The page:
The end a relationship is always difficult. If you’re separating from your partner, you will need to make important decisions about legal, financial and/or parenting matters, during what is often a very emotionally stressful time. Taking the time to prepare yourself, and getting good legal advice as soon as possible, is the best way to approach a separation. Here are five things you should consider before separating.
1. What will your new living arrangements be?
Will you and your partner continue to live together while separated, or will one of you move out? If you have children, who will they live with? For many couples, the least disruptive solution
is may be for the primary caregiver to remain in the family home with the children. If you and your partner lease your home and you are going to move out, make sure you take your name off your rental lease and any utility accounts, otherwise you may be held liable for payments after you’ve moved out.
2. How will you finance your separation?
Take stock of your current income and expenses – can you afford to split your household in two? This may include rent or mortgage repayments, utilities, moving-in costs, plus two sets of furniture, kitchen appliances, etc. If this is not possible for you financially, do you have friends or relatives who you could stay with as a temporary solution? If you and your partner share a vehicle, you may also need to look into how you will fund a second car.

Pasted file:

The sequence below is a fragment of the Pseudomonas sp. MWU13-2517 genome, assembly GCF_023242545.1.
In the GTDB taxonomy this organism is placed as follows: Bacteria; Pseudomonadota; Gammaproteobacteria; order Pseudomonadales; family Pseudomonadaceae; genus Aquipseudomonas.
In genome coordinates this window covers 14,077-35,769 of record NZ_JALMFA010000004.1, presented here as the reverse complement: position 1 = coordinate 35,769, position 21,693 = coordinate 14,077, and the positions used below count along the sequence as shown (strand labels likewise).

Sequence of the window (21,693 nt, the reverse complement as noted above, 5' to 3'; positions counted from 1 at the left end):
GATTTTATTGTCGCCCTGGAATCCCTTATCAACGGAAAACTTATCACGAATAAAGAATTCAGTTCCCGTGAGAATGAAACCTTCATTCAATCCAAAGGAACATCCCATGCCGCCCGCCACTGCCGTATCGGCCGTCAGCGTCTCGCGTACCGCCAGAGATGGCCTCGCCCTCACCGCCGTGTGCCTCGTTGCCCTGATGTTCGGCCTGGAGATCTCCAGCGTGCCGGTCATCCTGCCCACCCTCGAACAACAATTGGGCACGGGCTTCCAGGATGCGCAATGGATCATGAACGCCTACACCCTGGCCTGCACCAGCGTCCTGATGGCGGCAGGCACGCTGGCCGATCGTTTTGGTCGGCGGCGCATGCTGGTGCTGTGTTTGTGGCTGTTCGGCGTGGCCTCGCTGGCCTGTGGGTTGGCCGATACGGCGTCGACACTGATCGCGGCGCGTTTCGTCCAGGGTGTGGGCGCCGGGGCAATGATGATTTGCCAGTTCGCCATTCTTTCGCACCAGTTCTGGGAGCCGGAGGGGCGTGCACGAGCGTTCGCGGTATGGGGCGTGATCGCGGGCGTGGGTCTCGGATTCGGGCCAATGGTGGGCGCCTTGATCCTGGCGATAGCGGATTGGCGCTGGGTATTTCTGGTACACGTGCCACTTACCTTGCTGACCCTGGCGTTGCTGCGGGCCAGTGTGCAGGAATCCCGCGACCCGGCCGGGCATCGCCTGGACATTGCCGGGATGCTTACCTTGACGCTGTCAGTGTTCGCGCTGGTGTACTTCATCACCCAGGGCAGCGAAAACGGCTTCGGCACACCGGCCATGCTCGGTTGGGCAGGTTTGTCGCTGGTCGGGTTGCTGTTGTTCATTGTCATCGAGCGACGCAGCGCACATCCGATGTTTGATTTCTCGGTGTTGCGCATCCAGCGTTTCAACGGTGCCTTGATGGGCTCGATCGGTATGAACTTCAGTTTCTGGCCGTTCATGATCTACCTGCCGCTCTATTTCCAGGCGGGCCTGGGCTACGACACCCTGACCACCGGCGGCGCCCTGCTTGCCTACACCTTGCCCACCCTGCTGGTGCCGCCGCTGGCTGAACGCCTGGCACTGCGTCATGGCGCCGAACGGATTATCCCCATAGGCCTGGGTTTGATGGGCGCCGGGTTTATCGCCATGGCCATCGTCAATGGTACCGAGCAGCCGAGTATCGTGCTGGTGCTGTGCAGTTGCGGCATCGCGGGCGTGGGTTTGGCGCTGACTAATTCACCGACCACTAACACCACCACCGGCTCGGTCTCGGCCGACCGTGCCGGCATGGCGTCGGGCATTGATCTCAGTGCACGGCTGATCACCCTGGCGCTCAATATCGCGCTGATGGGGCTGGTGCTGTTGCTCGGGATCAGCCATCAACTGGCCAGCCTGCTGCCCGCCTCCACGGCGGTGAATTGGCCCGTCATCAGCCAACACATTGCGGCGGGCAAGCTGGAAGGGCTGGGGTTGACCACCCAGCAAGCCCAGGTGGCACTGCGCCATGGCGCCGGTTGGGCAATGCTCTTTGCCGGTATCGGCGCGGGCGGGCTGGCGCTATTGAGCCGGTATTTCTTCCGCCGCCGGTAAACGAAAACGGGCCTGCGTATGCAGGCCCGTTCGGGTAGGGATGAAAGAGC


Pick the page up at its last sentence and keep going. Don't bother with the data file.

3. How will your children be affected?
There are both emotional and practical considerations here. Separating a family is often upsetting for kids, so think about how you will break the news to your children and what you can do to minimise the emotional stress for them. You should also consider how your children’s lifestyle might be affected due to financial or household changes that arise from the separation. Will they need to stop doing fee-based activities such as sports or music lessons? Will they be able to continue going to the same school? It’s important to make sure you and your partner can still work together in the best interests of your children, even if you are separating.
4. Get copies of your financial documents
Make sure you know where you stand in terms of your financial assets and commitments. Get copies of you and your partner’s marriage certificate, tax returns, bank statements, mortgage statements, term deposits and credit card statements.
5. Obtain legal advice as soon as possible
Separating from a partner is a complicated process, so it’s important to get legal advice as early as possible – preferably before you even officially separate. You may need to get a new will, change your power of attorney, divide your property and assets, or make crucial decisions regarding the living arrangements for your children. Not having the right legal advice could cost you thousands of dollars or stop you from achieving the best possible outcome for you and your family.
Paterson & Dowding has a dedicated team of family lawyers and divorce lawyers in Perth. With over 40 years’ experience, Paterson & Dowding can provide practical legal advice on separation and divorce, family dispute resolution, parenting matters and more. To find out more about what you should consider before separating, call Paterson & Dowding on 08 9226 3300 or visit www.patersondowding.com.au
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